Just as their name suggests, Eat Fast’s rise to fame has been nothing short of rapid. At the start of 2016, vocalist Adam Pearson was grinding away at a contemporary poetry PhD St. Andrews University; just over one year later, he’d bucked it back to Newcastle, recruited Mark Brown, James King and John Edgar, and established the four as one of the country’s most hotly-tipped garage bands of the moment. Signing to Brighton indie Cannibal Hymns of Dream Wife and Our Girl fame has birthed the release of Eat Fast’s wittily-named sophomore EP, Immortal Kombat. Recorded in bedrooms and studios alike, Immortal Kombat is six furious tracks of punchy riffs and blistering drums that will make you question why Eat Fast aren’t on every gym playlist ever.
“This is Capital North East” speaks the radio host on ‘One Life left (Pt2)’. If it wasn’t already obvious, these are boys who are viciously proud of their Northern routes. Rolling into the EP’s namesake, ‘Immortal Kombat’, Eat Fast eagerly hit you over the head with fuzzy and lo-fi melodies. They’re like Wavves -but think less Californian coast, and more industrial Newcastle.
Lead single ‘Scrambled Egg’ is arguably the catchiest of the lot, showcasing a squirming bass line that’s guaranteed to stick in your head long after its three minutes are up. Dark lyrical content is the underlying theme of the quartet’s writing, discussing mortality, loneliness, and death – but Immortal Kombat is saved from becoming too depressing, however, with Eat Fast’s pop-punk aesthetic.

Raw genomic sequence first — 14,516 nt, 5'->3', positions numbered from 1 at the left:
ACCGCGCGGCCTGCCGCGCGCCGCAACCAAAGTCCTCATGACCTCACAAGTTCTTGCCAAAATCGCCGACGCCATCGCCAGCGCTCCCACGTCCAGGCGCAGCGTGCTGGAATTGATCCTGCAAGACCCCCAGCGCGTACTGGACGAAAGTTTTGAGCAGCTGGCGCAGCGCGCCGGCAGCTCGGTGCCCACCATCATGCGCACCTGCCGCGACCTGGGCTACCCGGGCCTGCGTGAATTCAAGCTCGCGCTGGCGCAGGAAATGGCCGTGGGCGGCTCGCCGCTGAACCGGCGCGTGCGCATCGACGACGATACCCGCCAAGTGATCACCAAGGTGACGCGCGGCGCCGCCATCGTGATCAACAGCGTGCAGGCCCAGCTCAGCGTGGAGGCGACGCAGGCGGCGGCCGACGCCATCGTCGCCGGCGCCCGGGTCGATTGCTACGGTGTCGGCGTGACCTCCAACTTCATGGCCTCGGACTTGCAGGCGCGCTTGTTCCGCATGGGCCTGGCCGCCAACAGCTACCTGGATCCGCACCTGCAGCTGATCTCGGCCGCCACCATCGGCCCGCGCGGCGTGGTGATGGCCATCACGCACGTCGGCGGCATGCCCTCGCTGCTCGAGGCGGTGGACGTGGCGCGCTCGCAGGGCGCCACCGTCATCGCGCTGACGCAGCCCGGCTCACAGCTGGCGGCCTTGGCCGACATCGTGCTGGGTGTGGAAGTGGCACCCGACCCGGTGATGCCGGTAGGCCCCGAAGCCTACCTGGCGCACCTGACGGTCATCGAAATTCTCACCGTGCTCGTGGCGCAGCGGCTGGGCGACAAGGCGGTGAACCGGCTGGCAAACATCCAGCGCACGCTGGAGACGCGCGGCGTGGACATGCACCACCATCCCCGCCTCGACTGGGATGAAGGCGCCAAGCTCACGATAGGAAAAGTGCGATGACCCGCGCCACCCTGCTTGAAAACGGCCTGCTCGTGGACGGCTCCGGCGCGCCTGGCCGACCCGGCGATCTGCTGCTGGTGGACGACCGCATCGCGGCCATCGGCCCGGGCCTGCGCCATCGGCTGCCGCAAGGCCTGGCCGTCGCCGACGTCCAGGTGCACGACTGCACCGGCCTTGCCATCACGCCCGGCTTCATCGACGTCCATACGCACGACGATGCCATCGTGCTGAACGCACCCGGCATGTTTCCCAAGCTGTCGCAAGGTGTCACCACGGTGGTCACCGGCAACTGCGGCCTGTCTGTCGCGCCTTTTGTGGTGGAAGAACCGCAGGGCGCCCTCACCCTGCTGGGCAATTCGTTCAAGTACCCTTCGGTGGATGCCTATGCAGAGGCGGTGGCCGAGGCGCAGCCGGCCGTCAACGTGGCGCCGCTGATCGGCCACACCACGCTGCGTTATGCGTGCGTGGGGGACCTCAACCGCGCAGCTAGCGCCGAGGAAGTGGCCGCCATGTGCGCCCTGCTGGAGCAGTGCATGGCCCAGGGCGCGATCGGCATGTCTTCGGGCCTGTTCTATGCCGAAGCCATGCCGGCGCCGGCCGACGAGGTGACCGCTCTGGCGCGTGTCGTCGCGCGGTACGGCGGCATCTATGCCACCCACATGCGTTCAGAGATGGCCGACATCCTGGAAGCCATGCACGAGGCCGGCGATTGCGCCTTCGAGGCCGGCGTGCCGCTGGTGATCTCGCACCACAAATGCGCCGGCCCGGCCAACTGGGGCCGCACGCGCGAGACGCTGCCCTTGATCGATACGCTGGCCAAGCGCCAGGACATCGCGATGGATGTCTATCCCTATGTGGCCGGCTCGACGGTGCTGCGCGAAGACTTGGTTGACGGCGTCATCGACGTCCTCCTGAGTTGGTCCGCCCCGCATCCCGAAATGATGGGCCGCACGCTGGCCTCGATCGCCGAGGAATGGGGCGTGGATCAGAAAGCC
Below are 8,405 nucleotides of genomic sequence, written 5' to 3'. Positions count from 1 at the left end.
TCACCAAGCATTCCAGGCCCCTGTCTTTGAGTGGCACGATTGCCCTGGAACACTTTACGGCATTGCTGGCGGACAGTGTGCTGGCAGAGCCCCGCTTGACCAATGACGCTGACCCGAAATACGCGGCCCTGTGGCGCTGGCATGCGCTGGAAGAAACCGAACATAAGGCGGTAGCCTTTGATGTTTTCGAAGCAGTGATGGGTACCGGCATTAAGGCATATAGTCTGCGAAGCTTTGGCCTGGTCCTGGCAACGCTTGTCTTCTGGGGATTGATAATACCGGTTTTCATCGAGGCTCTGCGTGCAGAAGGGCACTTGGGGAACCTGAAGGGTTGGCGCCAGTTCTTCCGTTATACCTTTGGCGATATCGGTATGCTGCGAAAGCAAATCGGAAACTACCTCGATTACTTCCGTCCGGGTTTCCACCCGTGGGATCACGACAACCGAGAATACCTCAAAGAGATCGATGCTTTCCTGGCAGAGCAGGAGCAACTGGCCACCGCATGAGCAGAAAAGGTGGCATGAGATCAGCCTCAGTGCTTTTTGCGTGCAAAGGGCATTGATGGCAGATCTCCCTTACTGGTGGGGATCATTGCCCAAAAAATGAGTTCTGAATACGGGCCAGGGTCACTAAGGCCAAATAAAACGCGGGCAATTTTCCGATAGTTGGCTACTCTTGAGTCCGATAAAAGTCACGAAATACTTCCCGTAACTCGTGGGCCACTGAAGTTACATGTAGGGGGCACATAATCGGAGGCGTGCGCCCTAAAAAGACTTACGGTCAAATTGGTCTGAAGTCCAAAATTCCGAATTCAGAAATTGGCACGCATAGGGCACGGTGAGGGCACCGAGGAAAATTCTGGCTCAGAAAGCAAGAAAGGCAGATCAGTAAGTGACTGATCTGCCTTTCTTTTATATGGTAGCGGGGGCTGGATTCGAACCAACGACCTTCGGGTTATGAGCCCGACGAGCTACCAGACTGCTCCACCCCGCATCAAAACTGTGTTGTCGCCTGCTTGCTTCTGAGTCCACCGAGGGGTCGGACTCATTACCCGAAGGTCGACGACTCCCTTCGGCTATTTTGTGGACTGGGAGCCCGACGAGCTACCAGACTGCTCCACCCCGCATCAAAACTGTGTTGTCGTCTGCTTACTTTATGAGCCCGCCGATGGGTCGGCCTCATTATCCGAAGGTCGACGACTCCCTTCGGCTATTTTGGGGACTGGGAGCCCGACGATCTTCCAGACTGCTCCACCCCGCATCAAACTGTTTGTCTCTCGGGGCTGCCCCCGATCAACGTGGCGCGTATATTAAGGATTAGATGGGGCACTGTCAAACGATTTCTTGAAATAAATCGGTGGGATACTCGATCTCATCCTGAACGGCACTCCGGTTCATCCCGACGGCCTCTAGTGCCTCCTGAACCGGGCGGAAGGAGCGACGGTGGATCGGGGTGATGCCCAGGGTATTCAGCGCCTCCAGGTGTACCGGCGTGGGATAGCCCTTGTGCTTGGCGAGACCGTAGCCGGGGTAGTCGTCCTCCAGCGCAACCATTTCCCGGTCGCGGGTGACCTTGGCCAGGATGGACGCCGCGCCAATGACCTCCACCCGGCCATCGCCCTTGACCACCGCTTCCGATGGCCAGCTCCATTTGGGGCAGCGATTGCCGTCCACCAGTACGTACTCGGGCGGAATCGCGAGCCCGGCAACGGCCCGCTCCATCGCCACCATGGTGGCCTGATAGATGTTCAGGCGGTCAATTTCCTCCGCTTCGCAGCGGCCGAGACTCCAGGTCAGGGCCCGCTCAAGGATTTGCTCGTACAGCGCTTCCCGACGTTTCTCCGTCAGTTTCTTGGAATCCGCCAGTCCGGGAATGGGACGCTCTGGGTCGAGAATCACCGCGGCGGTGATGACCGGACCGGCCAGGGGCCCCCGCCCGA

‘Flummox’ is home to the dirtiest riff on the album, a thunderously twisted guitar that screams “fuzz” more than television static. The high pitched backing vocals of ‘Luck Pusher’ sound similarly almost Wytches-influenced in their execution, dirgy and piercing. The plodding drums and whining synth of ‘Alone In The Sun’ bring Immortal Kombat to a hypnotic end. If there was a downside, it would be that the EP has to end at all.
With bitesize chunks of riff-heavy numbers, Immortal Kombat will undeniably cement Eat Fast’s reputation as one of the UK’s most vital new garage bands in the scene. At just over fifteen minutes long, it’s clean and lean, bruisy and punching. This four certainly aren’t slowing down anytime soon.
May 19 – Brighton – Great Escape Festival
May 27 – Newcastle – Evolution Emerging
July 21 – Deershed Festival
July 26/27 – Kendal Calling